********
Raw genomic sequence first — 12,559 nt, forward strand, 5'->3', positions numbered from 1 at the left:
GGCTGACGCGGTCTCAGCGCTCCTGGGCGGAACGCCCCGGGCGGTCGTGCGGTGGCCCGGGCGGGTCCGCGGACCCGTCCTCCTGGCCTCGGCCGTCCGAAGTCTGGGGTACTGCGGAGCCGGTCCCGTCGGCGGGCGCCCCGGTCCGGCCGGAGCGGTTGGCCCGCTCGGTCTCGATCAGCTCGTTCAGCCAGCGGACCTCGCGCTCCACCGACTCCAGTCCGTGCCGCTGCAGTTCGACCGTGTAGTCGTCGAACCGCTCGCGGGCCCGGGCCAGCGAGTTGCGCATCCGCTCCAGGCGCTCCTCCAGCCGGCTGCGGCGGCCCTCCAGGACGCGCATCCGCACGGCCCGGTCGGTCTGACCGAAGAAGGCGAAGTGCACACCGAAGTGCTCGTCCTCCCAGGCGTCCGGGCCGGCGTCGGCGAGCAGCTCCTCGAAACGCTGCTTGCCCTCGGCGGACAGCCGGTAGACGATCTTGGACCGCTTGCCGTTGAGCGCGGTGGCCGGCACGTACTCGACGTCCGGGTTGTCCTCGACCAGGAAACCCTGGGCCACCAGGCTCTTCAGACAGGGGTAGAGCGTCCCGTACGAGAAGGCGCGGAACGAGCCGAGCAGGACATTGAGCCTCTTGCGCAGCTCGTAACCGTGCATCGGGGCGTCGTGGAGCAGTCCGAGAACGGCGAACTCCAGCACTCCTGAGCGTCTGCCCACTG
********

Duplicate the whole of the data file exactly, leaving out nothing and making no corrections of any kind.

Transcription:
Raw genomic sequence first — 12,559 nt, forward strand, 5'->3', positions numbered from 1 at the left:
GGCTGACGCGGTCTCAGCGCTCCTGGGCGGAACGCCCCGGGCGGTCGTGCGGTGGCCCGGGCGGGTCCGCGGACCCGTCCTCCTGGCCTCGGCCGTCCGAAGTCTGGGGTACTGCGGAGCCGGTCCCGTCGGCGGGCGCCCCGGTCCGGCCGGAGCGGTTGGCCCGCTCGGTCTCGATCAGCTCGTTCAGCCAGCGGACCTCGCGCTCCACCGACTCCAGTCCGTGCCGCTGCAGTTCGACCGTGTAGTCGTCGAACCGCTCGCGGGCCCGGGCCAGCGAGTTGCGCATCCGCTCCAGGCGCTCCTCCAGCCGGCTGCGGCGGCCCTCCAGGACGCGCATCCGCACGGCCCGGTCGGTCTGACCGAAGAAGGCGAAGTGCACACCGAAGTGCTCGTCCTCCCAGGCGTCCGGGCCGGCGTCGGCGAGCAGCTCCTCGAAACGCTGCTTGCCCTCGGCGGACAGCCGGTAGACGATCTTGGACCGCTTGCCGTTGAGCGCGGTGGCCGGCACGTACTCGACGTCCGGGTTGTCCTCGACCAGGAAACCCTGGGCCACCAGGCTCTTCAGACAGGGGTAGAGCGTCCCGTACGAGAAGGCGCGGAACGAGCCGAGCAGGACATTGAGCCTCTTGCGCAGCTCGTAACCGTGCATCGGGGCGTCGTGGAGCAGTCCGAGAACGGCGAACTCCAGCACTCCTGAGCGTCTGCCCACTG